Jerry Buss dies: Remembering his time as Los Angeles Kings owner

Christian Petersen

Jerry Buss has a hockey legacy, too.

While Dr. Jerry Buss will be remembered as the owner of the NBA's Los Angeles Lakers, he has a hockey legacy too.

In addition to purchasing the Lakers in 1979, Buss acquired the NHL's Los Angeles Kings and the Los Angeles Forum sports arena from Jack Kent Cooke for a total of $67.5 million. Buss, a noted sports fan, stated that his purchase of the Lakers was a business decision. His purchase of the Kings was for pleasure, via the New York Times:

As for running hockey's Kings, money-losers in sunny Southern California, he told People magazine in February 1980 that "I think you can buy one ball club for fun."

Much like his desire to acquire big name, star players for the Lakers, Buss also attempted to do the same for the Kings.

It was Dr. Buss who first approached Edmonton Oilers owner Peter Pocklington about a potential trade for league icon Wayne Gretzky. Offering $15 million for Gretzky in 1985, Pocklington declined the trade by stating that the time wasn't right for such a transaction.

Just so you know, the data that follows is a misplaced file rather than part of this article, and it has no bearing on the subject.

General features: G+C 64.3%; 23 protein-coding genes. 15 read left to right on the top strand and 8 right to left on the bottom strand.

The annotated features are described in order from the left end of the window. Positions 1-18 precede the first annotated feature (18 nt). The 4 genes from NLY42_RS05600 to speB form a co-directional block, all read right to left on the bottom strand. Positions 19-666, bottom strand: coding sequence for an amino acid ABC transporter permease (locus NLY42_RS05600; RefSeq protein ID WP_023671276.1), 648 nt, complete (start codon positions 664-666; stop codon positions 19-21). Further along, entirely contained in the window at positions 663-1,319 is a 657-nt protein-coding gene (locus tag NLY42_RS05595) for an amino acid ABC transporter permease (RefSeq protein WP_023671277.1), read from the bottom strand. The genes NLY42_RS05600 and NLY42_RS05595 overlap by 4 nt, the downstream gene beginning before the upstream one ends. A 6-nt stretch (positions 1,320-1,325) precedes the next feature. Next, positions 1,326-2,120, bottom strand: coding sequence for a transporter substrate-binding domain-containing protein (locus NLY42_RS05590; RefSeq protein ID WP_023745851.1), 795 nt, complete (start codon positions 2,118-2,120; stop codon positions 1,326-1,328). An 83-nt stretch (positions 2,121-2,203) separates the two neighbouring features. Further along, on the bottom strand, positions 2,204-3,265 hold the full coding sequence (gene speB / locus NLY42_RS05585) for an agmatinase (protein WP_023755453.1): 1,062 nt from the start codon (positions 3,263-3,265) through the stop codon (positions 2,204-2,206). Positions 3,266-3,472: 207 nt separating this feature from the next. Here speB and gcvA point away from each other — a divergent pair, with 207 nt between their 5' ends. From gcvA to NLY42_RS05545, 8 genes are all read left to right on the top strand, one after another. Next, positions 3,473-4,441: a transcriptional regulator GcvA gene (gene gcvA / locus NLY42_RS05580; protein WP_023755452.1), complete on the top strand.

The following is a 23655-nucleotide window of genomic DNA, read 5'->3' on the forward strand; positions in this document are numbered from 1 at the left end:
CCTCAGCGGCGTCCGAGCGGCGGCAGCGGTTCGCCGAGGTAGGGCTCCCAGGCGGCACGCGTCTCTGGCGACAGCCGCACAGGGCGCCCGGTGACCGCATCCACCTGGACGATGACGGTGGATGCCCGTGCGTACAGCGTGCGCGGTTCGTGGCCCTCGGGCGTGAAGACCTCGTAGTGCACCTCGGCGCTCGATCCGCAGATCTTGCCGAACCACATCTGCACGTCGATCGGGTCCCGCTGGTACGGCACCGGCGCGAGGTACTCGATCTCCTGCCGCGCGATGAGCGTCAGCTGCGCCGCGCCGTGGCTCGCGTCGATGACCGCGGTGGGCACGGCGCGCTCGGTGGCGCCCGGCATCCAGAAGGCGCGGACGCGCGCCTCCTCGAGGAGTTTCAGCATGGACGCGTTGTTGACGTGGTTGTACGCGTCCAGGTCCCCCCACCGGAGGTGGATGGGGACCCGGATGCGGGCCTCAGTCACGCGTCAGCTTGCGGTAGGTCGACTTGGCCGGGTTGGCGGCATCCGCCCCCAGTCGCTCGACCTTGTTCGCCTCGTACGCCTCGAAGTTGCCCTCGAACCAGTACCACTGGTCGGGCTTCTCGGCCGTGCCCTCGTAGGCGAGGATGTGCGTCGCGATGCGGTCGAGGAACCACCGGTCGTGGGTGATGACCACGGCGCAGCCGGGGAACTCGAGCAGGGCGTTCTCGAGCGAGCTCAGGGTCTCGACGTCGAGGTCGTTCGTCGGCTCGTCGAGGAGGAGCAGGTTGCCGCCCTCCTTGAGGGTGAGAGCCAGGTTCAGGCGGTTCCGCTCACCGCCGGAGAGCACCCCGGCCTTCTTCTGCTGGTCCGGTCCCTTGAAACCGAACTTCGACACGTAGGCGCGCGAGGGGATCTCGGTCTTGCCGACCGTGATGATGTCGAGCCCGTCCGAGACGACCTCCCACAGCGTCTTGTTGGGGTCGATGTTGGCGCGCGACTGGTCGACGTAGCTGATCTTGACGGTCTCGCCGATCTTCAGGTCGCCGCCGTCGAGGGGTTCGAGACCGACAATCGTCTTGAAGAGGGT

Three years later, Pocklington was ready to execute the deal. While Buss no longer owned the team, his original proposal of $15 million was the starting point of negotiations between the Oilers and Kings.

On August 9, 1988, the two teams finalized the deal with Gretzky, Marty McSorley and Mike Krushelnyski heading to Los Angeles for Jimmy Carson, Martin Gelinas, $15 million and three first-round draft selections (1989, 1991,1993).

"The Trade" as it has come to be known, occurred a year after Buss sold the Kings to Bruce McNall in 1987.

During the time Buss owned the franchise, the Kings qualified for the playoffs five times and won 30 or more games four times.

Log In Sign Up

Log In Sign Up

Forgot password?

We'll email you a reset link.

If you signed up using a 3rd party account like Facebook or Twitter, please login with it instead.

Forgot password?

Try another email?

Almost done,

By becoming a registered user, you are also agreeing to our Terms and confirming that you have read our Privacy Policy.


You must be a member of to participate.

We have our own Community Guidelines at You should read them.


You must be a member of to participate.

We have our own Community Guidelines at You should read them.




Choose an available username to complete sign up.

In order to provide our users with a better overall experience, we ask for more information from Facebook when using it to login so that we can learn more about our audience and provide you with the best possible experience. We do not store specific user data and the sharing of it is not required to login with Facebook.